Modern democratic politics, with its emphasis on things like transparency and full participation, has spawned a cottage industry of ironic “think pieces” lamenting the fall of the “good ol’ boy” network. Generally, these essays argue that smoke-filled backrooms where bosses and cronies would horse trade and get things done weren’t so bad after all.
Recent revelations about Donald Trump, Jr., including Tuesday’s stunning emails that he himself released, showing unequivocally that he was at the very least eager to collude with a person offering Russia-generated dirt on Hillary Clinton, make us yearn for the halcyon days of the swamp that his father was going to clean up.
Why? Because in life, you’ve got to take the good with the bad. And when you usher in a new era of outsiders, you can expect things to change for better and worse.
Donald Trump won the presidency by flouting the conventions of politics. And it very well may be that his presidency will be brought down by…flouting the conventions of politics.
There’s a reason why campaigns need seasoned disciplinarians who are part of the establishment to keep things in line. An improvisational candidacy, or presidency, leads to chaos—or worse.
Case in point: This meeting between Don Jr., and a Russian lawyer took place because of (a) a lack of values and character, and/or (b) ignorance of the law and ignorance of proper protocol. You can’t fix the former, but you can mitigate mistakes by virtue of creating a proper campaign infrastructure.
Appearing on CNN Tonight Monday, presidential campaign veteran Kevin Madden hinted at this when he noted that every campaign he has worked on had a rigid vetting process and a chain of command. “Therefore,” Madden hypothesized, “a meeting like this could have been prevented.”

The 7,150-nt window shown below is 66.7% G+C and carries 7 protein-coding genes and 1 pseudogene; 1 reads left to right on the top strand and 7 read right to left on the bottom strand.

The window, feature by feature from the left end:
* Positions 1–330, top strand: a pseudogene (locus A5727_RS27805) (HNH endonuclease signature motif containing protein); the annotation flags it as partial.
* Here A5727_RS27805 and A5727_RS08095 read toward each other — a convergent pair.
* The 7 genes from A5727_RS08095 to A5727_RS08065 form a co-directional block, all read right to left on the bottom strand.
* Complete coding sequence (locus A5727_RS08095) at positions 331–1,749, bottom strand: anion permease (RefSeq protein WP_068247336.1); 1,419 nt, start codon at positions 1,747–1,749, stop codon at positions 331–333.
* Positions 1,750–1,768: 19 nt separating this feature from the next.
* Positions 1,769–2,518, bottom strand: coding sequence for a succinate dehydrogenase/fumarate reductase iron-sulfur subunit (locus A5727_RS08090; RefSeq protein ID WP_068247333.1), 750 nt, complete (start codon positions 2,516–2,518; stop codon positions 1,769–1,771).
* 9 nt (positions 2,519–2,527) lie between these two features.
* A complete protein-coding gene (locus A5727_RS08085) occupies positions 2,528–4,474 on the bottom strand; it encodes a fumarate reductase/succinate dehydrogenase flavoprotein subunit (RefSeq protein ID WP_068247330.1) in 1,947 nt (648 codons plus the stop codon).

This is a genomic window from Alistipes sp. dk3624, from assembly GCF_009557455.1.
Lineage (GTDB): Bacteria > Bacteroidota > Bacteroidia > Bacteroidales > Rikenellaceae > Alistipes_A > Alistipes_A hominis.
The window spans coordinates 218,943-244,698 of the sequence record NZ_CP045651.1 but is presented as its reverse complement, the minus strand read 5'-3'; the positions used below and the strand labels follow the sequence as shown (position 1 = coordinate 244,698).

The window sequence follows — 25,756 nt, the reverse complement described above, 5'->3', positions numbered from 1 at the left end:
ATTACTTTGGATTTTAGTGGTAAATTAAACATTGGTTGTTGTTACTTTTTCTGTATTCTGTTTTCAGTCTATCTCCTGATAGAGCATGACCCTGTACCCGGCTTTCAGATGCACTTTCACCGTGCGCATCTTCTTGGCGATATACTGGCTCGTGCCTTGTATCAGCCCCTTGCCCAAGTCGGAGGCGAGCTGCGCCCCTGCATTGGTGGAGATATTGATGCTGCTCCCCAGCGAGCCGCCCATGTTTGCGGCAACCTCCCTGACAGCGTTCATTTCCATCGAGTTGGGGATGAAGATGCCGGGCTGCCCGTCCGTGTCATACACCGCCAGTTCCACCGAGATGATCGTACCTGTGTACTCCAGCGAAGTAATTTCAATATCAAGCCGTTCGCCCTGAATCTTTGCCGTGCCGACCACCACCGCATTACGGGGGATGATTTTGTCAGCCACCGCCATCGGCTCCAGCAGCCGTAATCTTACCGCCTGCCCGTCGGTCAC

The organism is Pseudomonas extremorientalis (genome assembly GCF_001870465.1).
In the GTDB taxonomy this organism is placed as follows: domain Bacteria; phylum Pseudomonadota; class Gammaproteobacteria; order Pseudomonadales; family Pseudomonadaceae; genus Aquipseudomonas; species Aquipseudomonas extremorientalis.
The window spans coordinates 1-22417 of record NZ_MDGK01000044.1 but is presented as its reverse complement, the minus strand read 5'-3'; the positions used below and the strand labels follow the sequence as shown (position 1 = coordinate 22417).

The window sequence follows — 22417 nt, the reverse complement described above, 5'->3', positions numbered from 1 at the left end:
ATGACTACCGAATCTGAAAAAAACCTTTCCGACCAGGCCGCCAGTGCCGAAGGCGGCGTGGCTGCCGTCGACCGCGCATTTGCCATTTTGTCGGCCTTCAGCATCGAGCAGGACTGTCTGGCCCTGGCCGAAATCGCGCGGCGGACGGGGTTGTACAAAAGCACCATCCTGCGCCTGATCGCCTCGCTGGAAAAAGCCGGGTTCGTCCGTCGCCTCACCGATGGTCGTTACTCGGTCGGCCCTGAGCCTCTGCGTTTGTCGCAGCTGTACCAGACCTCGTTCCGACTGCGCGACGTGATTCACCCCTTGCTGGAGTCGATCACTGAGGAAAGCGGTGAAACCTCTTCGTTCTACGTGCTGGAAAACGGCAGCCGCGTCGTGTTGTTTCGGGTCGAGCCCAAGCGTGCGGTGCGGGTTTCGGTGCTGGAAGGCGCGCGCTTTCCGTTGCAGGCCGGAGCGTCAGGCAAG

It’s important to note that Madden, formerly a senior aide to Mitt Romney, is the kind of person at whom the Trump team might scoff. He would be considered too tied to the old ways of doing things—an establishment insider who just doesn’t get the way things are today. They might also view him as someone committed to playing by the Marquis of Queensbury rules, while they were busy playing by their own rules—by playing 8-dimensional chess.
Political professionals, assuming they are ethical and knowledgeable, know better than to attend a meeting such as this. When Al Gore’s team received a copy of George W. Bush’s briefing book, they knew enough to call the FBI.
One thing Trump’s supporters loved about him was that he was an outsider who would shake things up. But unlike other outsiders, Trump never truly empowered a grey beard to instill order. His operation consisted of lots of political novices who were either not ready for prime time—or second-tier operatives with delusions of grandeur who had previously not been deemed acceptable to the establishment.
This raises interesting questions. Does an outsider campaign that truly rejects consensus and premises about the political campaign/policy paradigm also inexorably reject consensus about the moral and ethical conclusions maintained by that group? Does a campaign that thrived by breaking the rules and protocols of campaigns sow the seeds of an administration that is destroying itself by breaking rules and protocols of governing? Does a team of iconoclastic and eccentric outsiders who aren’t part of Washington groupthink inevitably make mistakes that no traditional political Sherpa or operative would? Even if you set aside picking fights with the media and “deep state,” was this doomed from the beginning? Maybe they flew too close to the sun? Maybe the house always wins?